Preparing for Power Outages as a Pulmonary Fibrosis Patient

Preparing for Power Outages as a Pulmonary Fibrosis Patient
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During a video call with pulmonary fibrosis (PF) advocates last week, I was informed that the U.S. Eastern Seaboard faced some terrible weather. Severe thunderstorms left many without power for days. While this is inconvenient, a prolonged loss of power can be detrimental to the health of those requiring supplemental oxygen.

Unfortunately, preparing for a prolonged power outage is rarely something we think about until we’re forced to. This was discussed on the Pulmonary Fibrosis News Forums recently, a result of the severe summer thunderstorms along the East Coast. Those who endured power loss now realize the importance of preparing for a sudden (or scheduled) power outage, especially as patients requiring supplemental oxygen.

My late co-columnist Kim Fredrickson wrote about coping with the loss of electricity in 2017. The event highlighted how she was prepared and what she still needed to consider. While Kim used liquid oxygen at the time, which doesn’t require electricity, her house grew hot. For many of us, high humidity triggers breathing difficulties. For those living in colder climates, such as Canadian winters, the opposite is equally concerning. I’ve spoken with many PF patients who struggle to breathe in the cold.

Kim shared some practical ways she prepared for a power outage in her column, and I’d like to add to that with the following:

Keep back-up tanks available

Liquid oxygen is ideal because it’s not electricity-dependent, but it’s hard to find many suppliers. Regardless of the type of oxygen you use, it’s always a good idea to store tanks in your home in case of a power outage. I prefer small tanks (“D” size) on outings because I can carry them easily on my back. However, I use concentrators at home. Since these are electricity-dependent, I always keep a large tank filled and stored safely at home in the event of an unexpected power outage.

Emergency management response program

This may be location-specific, but I encourage everyone to look into whether their town, city, or region has something similar. I’m registered with my area’s emergency services as someone dependent on supplemental oxygen. In the event of an emergency, such as an unexpected power outage, someone calls to check on me. They also prioritize getting my power back to the best of their ability. Lastly, if a power outage is scheduled, I am notified through this program in advance so I can prepare enough oxygen for the outage.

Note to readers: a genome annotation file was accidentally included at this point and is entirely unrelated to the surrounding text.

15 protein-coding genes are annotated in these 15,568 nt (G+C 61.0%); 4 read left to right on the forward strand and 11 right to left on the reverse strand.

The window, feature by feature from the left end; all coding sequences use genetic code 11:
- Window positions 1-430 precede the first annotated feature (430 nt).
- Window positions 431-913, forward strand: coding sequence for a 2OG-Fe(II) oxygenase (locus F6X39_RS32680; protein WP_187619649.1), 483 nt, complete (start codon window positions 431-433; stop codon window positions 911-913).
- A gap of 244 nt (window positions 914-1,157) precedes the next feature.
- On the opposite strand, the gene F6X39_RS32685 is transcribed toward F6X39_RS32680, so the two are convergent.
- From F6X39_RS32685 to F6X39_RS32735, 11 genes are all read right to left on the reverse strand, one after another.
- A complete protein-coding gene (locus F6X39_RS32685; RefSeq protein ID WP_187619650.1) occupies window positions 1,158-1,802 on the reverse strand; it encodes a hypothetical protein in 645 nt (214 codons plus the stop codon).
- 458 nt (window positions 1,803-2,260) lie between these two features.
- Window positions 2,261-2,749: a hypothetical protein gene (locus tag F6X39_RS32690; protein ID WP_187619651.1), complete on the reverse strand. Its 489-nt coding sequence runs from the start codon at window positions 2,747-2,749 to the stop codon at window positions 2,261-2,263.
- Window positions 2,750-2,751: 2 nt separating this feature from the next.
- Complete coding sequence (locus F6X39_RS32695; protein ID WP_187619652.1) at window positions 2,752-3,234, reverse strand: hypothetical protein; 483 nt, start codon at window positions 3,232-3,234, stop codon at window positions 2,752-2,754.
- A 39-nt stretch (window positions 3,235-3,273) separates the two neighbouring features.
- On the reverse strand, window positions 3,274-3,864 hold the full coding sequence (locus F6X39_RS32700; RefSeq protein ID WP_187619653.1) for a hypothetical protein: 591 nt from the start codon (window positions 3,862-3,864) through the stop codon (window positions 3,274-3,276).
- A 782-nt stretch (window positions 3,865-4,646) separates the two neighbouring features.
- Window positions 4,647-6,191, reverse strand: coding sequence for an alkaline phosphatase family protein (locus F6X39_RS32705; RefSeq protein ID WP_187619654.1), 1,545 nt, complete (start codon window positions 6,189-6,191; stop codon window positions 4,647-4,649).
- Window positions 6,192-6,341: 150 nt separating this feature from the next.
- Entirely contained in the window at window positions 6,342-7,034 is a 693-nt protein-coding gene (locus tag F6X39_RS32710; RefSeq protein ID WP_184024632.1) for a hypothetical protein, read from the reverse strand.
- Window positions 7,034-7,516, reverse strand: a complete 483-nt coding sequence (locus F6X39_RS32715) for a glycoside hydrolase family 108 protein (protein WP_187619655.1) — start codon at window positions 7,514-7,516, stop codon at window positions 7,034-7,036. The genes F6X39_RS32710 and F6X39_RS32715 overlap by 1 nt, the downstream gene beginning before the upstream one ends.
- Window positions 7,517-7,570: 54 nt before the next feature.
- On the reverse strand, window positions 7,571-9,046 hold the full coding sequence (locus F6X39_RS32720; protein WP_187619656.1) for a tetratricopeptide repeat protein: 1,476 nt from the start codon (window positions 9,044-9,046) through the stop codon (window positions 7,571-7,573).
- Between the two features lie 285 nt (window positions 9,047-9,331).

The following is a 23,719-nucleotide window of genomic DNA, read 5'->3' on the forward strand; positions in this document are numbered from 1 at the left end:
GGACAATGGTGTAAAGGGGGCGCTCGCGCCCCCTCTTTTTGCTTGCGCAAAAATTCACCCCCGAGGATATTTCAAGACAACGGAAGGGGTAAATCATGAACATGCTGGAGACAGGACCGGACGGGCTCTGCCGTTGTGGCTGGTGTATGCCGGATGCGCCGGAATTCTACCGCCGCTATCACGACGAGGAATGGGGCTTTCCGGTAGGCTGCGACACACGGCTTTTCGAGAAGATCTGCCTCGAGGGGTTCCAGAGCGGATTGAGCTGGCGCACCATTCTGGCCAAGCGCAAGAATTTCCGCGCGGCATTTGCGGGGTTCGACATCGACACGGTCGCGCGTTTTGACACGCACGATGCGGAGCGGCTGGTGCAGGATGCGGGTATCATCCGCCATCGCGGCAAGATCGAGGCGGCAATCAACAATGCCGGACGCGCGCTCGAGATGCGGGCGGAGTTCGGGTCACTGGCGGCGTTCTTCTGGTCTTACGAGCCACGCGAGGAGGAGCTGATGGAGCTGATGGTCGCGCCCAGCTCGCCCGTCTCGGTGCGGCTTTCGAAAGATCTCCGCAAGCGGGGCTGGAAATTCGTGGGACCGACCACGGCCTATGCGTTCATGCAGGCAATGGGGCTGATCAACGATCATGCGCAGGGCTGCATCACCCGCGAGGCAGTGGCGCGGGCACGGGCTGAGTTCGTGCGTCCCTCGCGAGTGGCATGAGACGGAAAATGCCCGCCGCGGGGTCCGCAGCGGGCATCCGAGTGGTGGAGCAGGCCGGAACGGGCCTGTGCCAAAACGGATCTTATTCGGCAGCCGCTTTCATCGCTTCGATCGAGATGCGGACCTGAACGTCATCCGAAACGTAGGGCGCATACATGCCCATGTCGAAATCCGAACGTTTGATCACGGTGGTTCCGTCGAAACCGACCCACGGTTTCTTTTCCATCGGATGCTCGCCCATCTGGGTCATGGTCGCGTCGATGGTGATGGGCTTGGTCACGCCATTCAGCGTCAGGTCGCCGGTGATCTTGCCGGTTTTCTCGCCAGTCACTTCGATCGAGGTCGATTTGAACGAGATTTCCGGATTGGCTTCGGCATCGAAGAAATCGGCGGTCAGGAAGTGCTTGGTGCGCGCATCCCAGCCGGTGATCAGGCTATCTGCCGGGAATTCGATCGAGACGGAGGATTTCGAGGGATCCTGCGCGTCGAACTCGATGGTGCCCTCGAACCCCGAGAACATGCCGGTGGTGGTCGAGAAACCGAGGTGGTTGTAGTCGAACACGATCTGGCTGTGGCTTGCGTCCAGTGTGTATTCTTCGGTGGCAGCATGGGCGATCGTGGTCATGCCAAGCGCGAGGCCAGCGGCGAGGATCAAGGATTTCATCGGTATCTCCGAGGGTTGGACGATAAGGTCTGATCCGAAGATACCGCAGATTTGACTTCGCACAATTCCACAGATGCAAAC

Car charger for portable concentrator

Whenever possible, I prefer to use my portable oxygen concentrator (POC) at home rather than the big one I have upstairs for sleeping. However, the POC requires battery power and the amount of oxygen I need uses up the battery quickly. I’ve taken drives in the middle of the night when a power outage occurs so I can charge my POC using the car outlet and have access to heat or air conditioning, depending on the time of year. Plus, it’s a bonus to take a drive and not have to deal with traffic at that time!

Back-up batteries for POC

Though it might seem obvious, we’ve likely all let our devices (phone or computer) die unexpectedly because we didn’t charge their batteries. This can occur with POCs as well and has happened to me. I simply forget to charge the extra batteries when I switch them out and am left with no battery power when I need it. As a result, I now store a fully charged battery for my POC in the house as a back-up, which I use only for power outages.

Alert someone

If you live alone, it is always a good idea to alert someone in the event of a prolonged power outage. This is especially true if you require oxygen. It is both comforting and reassuring to have someone check on me when I’m without power. Even if it is my neighbor, I feel better knowing someone has been alerted that my power is out while I am alone.

Do you have additional tips on how to prepare for a power outage as a patient with IPF/PF? Please share in the comments below.

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Note: Pulmonary Fibrosis News is strictly a news and information website about the disease. It does not provide medical advice, diagnosis, or treatment. This content is not intended to be a substitute for professional medical advice, diagnosis, or treatment. Always seek the advice of your physician or other qualified health provider with any questions you may have regarding a medical condition. Never disregard professional medical advice or delay in seeking it because of something you have read on this website. The opinions expressed in this column are not those of Pulmonary Fibrosis News or its parent company, BioNews Services, and are intended to spark discussion about issues pertaining to pulmonary fibrosis.

Charlene is a fiercely independent 30-something woman who can’t sit still. She loves coffee, wine tasting, playing with her dog, and spending time on the beach with her family. She’s a lover of all things travel, and never passes up an opportunity for a dip in the ocean! A proud Canadian, Charlene was diagnosed with idiopathic pulmonary fibrosis (IPF) in 2016 after 13 months of investigation into sudden shortness of breath, a chronic cough, and unusual fatigue. IPF has forced her to slow down, but she’s slowly learning the value of quality versus quantity in everything she does.